The Stone Age did not end because the world ran out of stones and the same applies to fossil fuels like oil, Dr James Bradfield Moody told the 350-strong audience at Flinders University’s annual Investigator Lecture.
While resources in the world are finite, Dr Moody said sustainability will increasingly become the single most important driver of innovation and success for businesses, investors, communities and governments in the 21st century.

It would be an oxymoron to say that our survival is dependent on sustainability!

And I think we’d all agree with Moody that “the next wave of innovation will be resource efficiency driven by sustainability”.

But has anyone noticed an elephant in the room?

For all the innovation and material advancement, who’s promoting sustainability in terms of our spirit? Could it be that human sustainability might ultimately be more dependent on our ability to deal with our propensity for war and violence, greed and revenge, jealousy and selfishness than on the availability of material resources and our cleverness to manage them efficiently?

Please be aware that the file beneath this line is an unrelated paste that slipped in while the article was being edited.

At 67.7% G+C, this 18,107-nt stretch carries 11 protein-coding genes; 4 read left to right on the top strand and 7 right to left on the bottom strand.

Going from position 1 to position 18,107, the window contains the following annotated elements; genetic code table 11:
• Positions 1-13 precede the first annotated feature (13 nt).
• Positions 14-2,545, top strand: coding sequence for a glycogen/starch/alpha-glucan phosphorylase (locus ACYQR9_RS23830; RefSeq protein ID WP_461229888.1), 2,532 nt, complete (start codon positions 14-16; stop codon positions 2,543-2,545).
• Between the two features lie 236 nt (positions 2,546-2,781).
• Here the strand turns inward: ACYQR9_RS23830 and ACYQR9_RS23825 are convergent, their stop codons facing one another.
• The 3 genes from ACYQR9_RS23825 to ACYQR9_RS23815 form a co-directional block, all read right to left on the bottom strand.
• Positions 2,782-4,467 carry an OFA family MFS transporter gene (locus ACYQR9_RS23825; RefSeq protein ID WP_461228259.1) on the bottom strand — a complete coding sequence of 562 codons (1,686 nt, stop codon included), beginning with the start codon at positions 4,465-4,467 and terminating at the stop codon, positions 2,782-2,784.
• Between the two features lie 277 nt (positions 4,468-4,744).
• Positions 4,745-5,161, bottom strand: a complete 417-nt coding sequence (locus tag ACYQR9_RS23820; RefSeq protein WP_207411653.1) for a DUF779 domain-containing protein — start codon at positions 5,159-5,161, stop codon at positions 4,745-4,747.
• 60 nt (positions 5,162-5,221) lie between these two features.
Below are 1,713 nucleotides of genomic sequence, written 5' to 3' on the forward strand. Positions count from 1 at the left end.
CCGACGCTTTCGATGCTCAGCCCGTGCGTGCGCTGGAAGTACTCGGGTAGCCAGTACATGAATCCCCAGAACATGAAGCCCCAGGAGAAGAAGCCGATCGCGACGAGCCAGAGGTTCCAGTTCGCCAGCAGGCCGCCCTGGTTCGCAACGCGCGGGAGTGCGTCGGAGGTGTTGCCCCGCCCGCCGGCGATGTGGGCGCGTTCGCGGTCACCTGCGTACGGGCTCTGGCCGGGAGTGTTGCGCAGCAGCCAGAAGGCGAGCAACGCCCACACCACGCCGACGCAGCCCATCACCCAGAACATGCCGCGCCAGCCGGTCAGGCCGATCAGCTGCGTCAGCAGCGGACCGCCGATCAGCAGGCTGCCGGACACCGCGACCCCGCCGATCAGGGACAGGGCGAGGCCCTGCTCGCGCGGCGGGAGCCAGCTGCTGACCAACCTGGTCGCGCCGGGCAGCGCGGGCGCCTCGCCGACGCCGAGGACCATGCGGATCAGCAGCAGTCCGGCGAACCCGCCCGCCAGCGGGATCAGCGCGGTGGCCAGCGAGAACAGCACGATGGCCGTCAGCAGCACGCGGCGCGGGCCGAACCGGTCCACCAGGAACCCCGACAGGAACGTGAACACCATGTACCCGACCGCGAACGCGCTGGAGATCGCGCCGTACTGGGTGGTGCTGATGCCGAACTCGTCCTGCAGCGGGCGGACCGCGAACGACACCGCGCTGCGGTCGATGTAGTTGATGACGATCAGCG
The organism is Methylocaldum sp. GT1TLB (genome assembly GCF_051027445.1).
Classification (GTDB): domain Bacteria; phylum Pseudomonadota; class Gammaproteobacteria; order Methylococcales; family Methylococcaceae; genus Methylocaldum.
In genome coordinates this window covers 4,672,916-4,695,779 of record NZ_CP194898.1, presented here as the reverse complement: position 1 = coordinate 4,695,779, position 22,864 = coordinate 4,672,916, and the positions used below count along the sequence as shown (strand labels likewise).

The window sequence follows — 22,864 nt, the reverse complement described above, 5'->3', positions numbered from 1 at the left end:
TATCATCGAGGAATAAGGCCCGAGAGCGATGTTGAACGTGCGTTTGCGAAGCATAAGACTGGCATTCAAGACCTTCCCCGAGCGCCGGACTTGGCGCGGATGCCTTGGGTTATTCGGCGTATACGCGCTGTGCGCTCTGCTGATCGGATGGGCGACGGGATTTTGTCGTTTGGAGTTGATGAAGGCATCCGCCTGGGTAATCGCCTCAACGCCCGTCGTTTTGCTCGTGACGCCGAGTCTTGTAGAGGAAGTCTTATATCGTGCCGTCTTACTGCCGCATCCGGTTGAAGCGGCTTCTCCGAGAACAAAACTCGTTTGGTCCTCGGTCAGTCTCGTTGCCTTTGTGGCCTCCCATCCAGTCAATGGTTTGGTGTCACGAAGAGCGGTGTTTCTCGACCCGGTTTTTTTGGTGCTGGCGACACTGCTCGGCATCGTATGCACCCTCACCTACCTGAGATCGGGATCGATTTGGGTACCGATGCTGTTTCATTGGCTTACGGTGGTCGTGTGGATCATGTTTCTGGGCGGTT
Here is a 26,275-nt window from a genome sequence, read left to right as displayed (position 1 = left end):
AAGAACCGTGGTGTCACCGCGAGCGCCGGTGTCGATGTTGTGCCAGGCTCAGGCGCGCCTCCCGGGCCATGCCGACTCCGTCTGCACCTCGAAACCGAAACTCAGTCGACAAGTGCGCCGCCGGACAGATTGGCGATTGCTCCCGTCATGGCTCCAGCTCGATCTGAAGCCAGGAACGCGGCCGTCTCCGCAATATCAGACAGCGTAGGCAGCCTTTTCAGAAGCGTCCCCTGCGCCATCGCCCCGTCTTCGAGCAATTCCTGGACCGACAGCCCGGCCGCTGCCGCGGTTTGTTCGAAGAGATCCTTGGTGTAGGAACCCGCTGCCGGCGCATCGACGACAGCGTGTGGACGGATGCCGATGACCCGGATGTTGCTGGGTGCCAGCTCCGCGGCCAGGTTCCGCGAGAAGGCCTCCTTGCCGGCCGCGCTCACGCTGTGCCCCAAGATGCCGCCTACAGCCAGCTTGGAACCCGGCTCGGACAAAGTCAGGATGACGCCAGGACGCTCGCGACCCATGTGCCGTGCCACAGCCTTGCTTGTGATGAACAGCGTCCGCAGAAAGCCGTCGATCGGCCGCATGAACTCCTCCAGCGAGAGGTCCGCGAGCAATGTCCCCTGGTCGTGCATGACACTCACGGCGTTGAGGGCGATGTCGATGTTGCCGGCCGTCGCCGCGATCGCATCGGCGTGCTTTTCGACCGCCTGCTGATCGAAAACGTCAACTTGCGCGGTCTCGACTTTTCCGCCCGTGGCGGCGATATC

I would have thought that with expected diminishing material resources, our spiritual resources of faith, hope and love, forgiveness, kindness and generosity, friendship, justice and support for those in need, might become the more critical resources for human survival. (And George doesn’t seem to be doing so well with Iran!)

We cannot take spiritual resources for granted – we have to work on them, exercise them, invest in them.

Let every rainwater tank connection at least be matched with an equally costly connection of friendship with our neighbour!

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